I suspect my spouse owns cryptocurrency. What does this mean for my divorce?
An important decision last month from the Court of First Instance, In the Matter of Gatecoin Limited  HKCFI 914, has recently ruled that cryptocurrency is ‘property’. This case involved a winding up action concerning a Hong Kong company which operated a cryptocurrency exchange platform. One of the questions before the court was whether cryptocurrency is ‘property’ which is relevant to asset division in divorce proceedings. Despite the recent bad press, it is a fact that cryptocurrency is widely used and can have significant value. This ruling clarifies its status within the law.
The case also includes a useful summary of the main features of cryptocurrency for those who are not familiar. For instance, cryptocurrency can only be transferred from one user to another through a cryptocurrency network, and the transfer can only be initiated and approved by the owner of that cryptocurrency. Some cooperation or a court order will therefore presumably be required for a transfer of wealth. Also, blockchain is a publicly available ledger containing a record of all transactions made in respect of that cryptocurrency and a user can trace a cryptocurrency from its creation all the way through to each transaction it has gone through. This would suggest that disclosure should not be as difficult as perhaps originally perceived. In addition, every transaction recorded in the blockchain is unique which should make tracing and identifying the transactions easier.
However, the legal definition of ‘property’ has caused some doubt as to the status of cryptocurrency. “Property has been defined as (a) money, goods, choses in action and land; and (b) obligations, easements and every description of estate, interest and profit, present or future, vested or contingent, arising out of or incident to property as defined in paragraph (a) of this definition”. [Interpretation and General Clauses Ordinance Cap 1].
In most jurisdictions it has been accepted that cryptocurrency is property as it was definable and because:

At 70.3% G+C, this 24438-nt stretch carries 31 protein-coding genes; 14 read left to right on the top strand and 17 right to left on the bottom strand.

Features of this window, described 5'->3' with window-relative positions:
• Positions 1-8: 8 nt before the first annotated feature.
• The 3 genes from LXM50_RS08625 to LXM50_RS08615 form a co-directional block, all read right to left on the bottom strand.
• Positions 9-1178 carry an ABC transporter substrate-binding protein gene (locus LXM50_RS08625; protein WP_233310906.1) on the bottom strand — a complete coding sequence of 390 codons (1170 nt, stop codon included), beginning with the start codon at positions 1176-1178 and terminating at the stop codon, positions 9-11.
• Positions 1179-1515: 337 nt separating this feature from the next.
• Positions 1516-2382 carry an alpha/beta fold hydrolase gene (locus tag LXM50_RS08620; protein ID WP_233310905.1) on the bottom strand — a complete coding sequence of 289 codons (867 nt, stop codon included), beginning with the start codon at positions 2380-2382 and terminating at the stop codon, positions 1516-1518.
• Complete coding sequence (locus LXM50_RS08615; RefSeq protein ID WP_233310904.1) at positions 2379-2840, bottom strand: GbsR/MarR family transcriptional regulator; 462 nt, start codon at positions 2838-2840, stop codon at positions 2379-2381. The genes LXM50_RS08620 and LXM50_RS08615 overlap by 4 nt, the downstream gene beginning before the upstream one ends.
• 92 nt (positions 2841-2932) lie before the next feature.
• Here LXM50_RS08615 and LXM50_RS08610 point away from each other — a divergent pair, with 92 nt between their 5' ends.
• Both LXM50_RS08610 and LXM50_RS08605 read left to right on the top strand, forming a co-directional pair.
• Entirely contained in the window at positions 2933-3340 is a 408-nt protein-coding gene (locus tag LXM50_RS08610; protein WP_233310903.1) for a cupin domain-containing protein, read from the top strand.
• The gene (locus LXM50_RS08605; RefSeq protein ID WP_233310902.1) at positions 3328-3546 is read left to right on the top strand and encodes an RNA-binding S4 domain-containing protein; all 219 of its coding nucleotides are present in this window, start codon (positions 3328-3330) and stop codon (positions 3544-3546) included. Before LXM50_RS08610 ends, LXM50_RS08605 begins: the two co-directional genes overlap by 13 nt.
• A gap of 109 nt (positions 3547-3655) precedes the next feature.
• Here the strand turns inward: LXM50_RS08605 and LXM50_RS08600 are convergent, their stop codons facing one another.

- the public key allocated to a cryptocurrency wallet was readily identifiable and sufficiently distinct and capable of being allocated uniquely to an individual account holder;
- it was identifiable by third parties in that only the holder of a private key was able to access and transfer the cryptocurrency from one wallet to another;
- it was capable of assumption by third parties in that it can be and is the subject of active trading markets where (a) the rights of the owner in that property are respected, and (b) it is potentially desirable to third parties such that they want themselves to obtain ownership of it; and
- It has some degree of permanence or stability as the entire life history of a cryptocurrency is available in the blockchain.
Disclosure of cryptocurrencies
How does all this affect divorce cases? During divorce proceedings, each party must provide full disclosure of their “income, earning capacity, property and other financial resources’1 . Failing to provide full and frank disclosure may place parties in contempt of court, risking a fine and even potential imprisonment. ‘Property’ for the purposes of matrimonial legislation [s2 MPPO] means ‘any real or personal property, any estate or interest in real or personal property, any money, any negotiable instrument, …debt or other chose in action, and any other right or interest whether in possession or not”. It is therefore useful to have the High Court confirm that ‘property’ would therefore include holdings of any and all cryptocurrencies. It also found that, as cryptocurrency was ‘property’, it could be held on trust.
It is important to ask the right questions at an early stage of the disclosure process. Open questions relating to the existence of any crypto assets, online accounts with exchanges, or the location of any digital currency wallets need to be asked. Cryptocurrency account addresses and exchange statements should be provided to evidence holdings.